Johnson self-produced the album and performed nine of its 13 tracks unaccompanied in his Austin, Texas Saucer Sound studio. The other tracks feature guest musicians such as renowned guitarist Doyle Dykes, violinist Molly Emerman, cellist John Hagen, and longtime Johnson accompanists Tommy Taylor and Wayne Salzmann on drums and Roscoe Beck and Chris Maresh on acoustic bass.
It’s now 30 years since his breakthrough solo release “Tones,” which brought him national recognition. This latest album showcases nine original compositions and four covers in an all-acoustic album. It’s something he’s always wanted to do, as it provides a more intimate experience between the musician and the audience.
What’s most telling of Johnson’s continued growth as an artist also be the manner in which he produced his latest album. After winning the Grammy Award for Best Rock Instrumental Performance in 1991, it took Johnson nearly five years to follow up his platinum-selling album “Ah Via Musicom.” It was reported he had scrapped several completed tracks before ultimately releasing “Venus Isle.”
“Almost all of that material [for “EJ”] was cut live,” Johnson said. “Some of the songs I actually sang and played at the same time – just live in the studio. Recording this way gave it more of an honest realism and organic emotion. Especially on the acoustic, you just have to get in there and play.”
On the original compositions “Wonder,” “Fatherly Downs,” and “All Things You Are,” Johnson frames his voice with his prized 1980 Martin D-45, a gift from his late father. He plays the steel-string on his superlative instrumentals “Once Upon a Time in Texas,” “All Things You Are,” and “Song for Irene.” He conjures the beautiful, pensive tones of “Serinidad,” another original instrumental, on a Ramirez nylon-string guitar. A spirited steel-string arrangement of Simon and Garfunkel’s “Mrs. Robinson” rounds out the solo guitar tracks.
Johnson recasts another Simon and Garfunkel favorite, “Scarborough Fair,” for voice and piano, and plays piano on the originals “Water Under the Bridge,” “November,” and “Wrapped in a Cloud,” an ensemble track with acoustic bass, cello, drums, and percussion. In a move that’s sure to surprise his fans, Johnson rearranged Jimi Hendrix’ “One Rainy Wish” for guitar and piano, capping the performance with a jazz-inflected piano solo. Rounding out the record is Johnson and guest guitarist Doyle Dykes’ superlative cover of Les Paul and Mary Ford’s 1951 classic, “The World Is Waiting for the Sunshine.”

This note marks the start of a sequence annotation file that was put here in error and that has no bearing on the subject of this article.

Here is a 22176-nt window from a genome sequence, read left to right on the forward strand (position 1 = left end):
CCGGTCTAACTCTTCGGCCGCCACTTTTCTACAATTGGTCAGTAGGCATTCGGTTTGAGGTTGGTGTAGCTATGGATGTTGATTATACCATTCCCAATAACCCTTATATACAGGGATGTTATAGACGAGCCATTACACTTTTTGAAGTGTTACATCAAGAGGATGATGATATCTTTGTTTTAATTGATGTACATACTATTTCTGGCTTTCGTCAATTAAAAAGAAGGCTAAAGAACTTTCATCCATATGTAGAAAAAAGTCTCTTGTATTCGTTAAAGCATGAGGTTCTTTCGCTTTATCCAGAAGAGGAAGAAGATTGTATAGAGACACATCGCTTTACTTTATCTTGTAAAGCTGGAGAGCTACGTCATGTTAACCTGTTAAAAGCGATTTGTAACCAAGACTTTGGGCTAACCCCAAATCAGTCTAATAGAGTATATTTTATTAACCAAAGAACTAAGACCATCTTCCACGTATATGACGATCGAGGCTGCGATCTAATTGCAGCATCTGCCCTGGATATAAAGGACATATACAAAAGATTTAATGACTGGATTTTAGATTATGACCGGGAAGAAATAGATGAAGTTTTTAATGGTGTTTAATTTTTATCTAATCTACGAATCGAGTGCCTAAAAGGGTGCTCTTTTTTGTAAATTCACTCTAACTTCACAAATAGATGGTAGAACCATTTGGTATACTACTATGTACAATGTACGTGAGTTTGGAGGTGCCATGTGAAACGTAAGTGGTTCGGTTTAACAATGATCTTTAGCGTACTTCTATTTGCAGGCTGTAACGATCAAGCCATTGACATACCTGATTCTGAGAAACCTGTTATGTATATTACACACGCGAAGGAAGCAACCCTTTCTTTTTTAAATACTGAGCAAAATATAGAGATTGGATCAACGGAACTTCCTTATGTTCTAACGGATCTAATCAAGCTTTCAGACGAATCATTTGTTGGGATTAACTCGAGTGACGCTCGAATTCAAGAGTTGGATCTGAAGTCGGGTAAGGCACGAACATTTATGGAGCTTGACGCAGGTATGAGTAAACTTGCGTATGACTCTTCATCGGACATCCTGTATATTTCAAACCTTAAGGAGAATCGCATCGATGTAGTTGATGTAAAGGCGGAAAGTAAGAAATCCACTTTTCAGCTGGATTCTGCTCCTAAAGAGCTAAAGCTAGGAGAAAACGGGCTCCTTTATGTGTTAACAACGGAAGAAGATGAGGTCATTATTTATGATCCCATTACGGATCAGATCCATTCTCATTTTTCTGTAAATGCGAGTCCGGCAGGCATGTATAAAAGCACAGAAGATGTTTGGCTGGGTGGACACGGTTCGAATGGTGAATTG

Throughout his career, Johnson has approached music as a healing force, a way to enhance a listener’s consciousness and conjure joy and inspiration.
“That’s what I’ve always appreciated most about other artists,” said Johnson. “Some artists inspire us to wake up and get back to the clarity of consciousness. With this record, I’m trying to do that too, because I appreciate it so much in other people.”
Johnson said he finds his latest inspiration in another band out of Austin, Explosions in the Sky.
“The fact it’s electric guitar music, but it’s different,” said Johnson, of the instrumental rock band that has been featured heavily in the critically acclaimed television series “Friday Night Lights.” “It’s not your typical guitar. It’s refreshing. It’s unique sounding in the orchestration of it. It’s nice to hear someone doing something a little different with guitar and metal music. It’s inspiring to me. Makes me think about what I want to do with the guitar.”
Michael Hallisey is managing editor of Spotlight Newspapers.